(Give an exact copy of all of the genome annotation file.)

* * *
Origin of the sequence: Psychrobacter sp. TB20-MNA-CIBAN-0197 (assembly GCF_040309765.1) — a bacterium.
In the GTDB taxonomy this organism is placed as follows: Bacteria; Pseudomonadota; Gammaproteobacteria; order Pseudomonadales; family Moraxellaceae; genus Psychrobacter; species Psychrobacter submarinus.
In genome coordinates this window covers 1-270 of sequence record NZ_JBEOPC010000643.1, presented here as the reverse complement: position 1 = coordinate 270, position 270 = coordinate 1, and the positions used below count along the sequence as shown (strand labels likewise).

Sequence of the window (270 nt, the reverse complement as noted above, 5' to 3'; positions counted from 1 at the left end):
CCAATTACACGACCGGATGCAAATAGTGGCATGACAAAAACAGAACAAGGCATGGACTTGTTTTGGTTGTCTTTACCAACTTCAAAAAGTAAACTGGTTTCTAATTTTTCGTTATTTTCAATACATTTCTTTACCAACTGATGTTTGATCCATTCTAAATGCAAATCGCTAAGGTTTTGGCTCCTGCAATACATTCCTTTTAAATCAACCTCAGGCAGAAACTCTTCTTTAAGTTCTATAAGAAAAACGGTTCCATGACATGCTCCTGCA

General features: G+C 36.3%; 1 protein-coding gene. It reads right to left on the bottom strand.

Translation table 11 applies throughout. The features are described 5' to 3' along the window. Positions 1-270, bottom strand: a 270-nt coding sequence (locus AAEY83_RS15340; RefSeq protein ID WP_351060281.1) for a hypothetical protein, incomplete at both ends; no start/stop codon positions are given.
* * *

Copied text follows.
Origin of the sequence: Psychrobacter sp. TB20-MNA-CIBAN-0197 (assembly GCF_040309765.1) — a bacterium.
In the GTDB taxonomy this organism is placed as follows: Bacteria; Pseudomonadota; Gammaproteobacteria; order Pseudomonadales; family Moraxellaceae; genus Psychrobacter; species Psychrobacter submarinus.
In genome coordinates this window covers 1-270 of sequence record NZ_JBEOPC010000643.1, presented here as the reverse complement: position 1 = coordinate 270, position 270 = coordinate 1, and the positions used below count along the sequence as shown (strand labels likewise).

Sequence of the window (270 nt, the reverse complement as noted above, 5' to 3'; positions counted from 1 at the left end):
CCAATTACACGACCGGATGCAAATAGTGGCATGACAAAAACAGAACAAGGCATGGACTTGTTTTGGTTGTCTTTACCAACTTCAAAAAGTAAACTGGTTTCTAATTTTTCGTTATTTTCAATACATTTCTTTACCAACTGATGTTTGATCCATTCTAAATGCAAATCGCTAAGGTTTTGGCTCCTGCAATACATTCCTTTTAAATCAACCTCAGGCAGAAACTCTTCTTTAAGTTCTATAAGAAAAACGGTTCCATGACATGCTCCTGCA

General features: G+C 36.3%; 1 protein-coding gene. It reads right to left on the bottom strand.

Translation table 11 applies throughout. The features are described 5' to 3' along the window. Positions 1-270, bottom strand: a 270-nt coding sequence (locus AAEY83_RS15340; RefSeq protein ID WP_351060281.1) for a hypothetical protein, incomplete at both ends; no start/stop codon positions are given.